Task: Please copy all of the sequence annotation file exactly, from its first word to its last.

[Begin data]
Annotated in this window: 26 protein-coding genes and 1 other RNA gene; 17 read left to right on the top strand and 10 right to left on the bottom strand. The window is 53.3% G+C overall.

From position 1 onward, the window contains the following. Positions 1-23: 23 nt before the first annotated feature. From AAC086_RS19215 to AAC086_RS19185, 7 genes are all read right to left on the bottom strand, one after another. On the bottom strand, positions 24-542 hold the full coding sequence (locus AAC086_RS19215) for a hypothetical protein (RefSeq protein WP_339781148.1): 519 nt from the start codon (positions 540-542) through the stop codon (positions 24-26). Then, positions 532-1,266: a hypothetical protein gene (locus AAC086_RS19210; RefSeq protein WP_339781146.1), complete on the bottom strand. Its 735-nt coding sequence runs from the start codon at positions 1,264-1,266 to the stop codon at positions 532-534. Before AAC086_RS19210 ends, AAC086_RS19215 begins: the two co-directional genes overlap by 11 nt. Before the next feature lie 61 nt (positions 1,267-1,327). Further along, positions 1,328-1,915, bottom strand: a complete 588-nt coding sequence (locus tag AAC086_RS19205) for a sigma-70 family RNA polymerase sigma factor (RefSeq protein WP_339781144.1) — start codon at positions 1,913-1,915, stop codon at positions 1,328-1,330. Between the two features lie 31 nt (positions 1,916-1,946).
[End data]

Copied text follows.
Annotated in this window: 26 protein-coding genes and 1 other RNA gene; 17 read left to right on the top strand and 10 right to left on the bottom strand. The window is 53.3% G+C overall.

From position 1 onward, the window contains the following. Positions 1-23: 23 nt before the first annotated feature. From AAC086_RS19215 to AAC086_RS19185, 7 genes are all read right to left on the bottom strand, one after another. On the bottom strand, positions 24-542 hold the full coding sequence (locus AAC086_RS19215) for a hypothetical protein (RefSeq protein WP_339781148.1): 519 nt from the start codon (positions 540-542) through the stop codon (positions 24-26). Then, positions 532-1,266: a hypothetical protein gene (locus AAC086_RS19210; RefSeq protein WP_339781146.1), complete on the bottom strand. Its 735-nt coding sequence runs from the start codon at positions 1,264-1,266 to the stop codon at positions 532-534. Before AAC086_RS19210 ends, AAC086_RS19215 begins: the two co-directional genes overlap by 11 nt. Before the next feature lie 61 nt (positions 1,267-1,327). Further along, positions 1,328-1,915, bottom strand: a complete 588-nt coding sequence (locus tag AAC086_RS19205) for a sigma-70 family RNA polymerase sigma factor (RefSeq protein WP_339781144.1) — start codon at positions 1,913-1,915, stop codon at positions 1,328-1,330. Between the two features lie 31 nt (positions 1,916-1,946).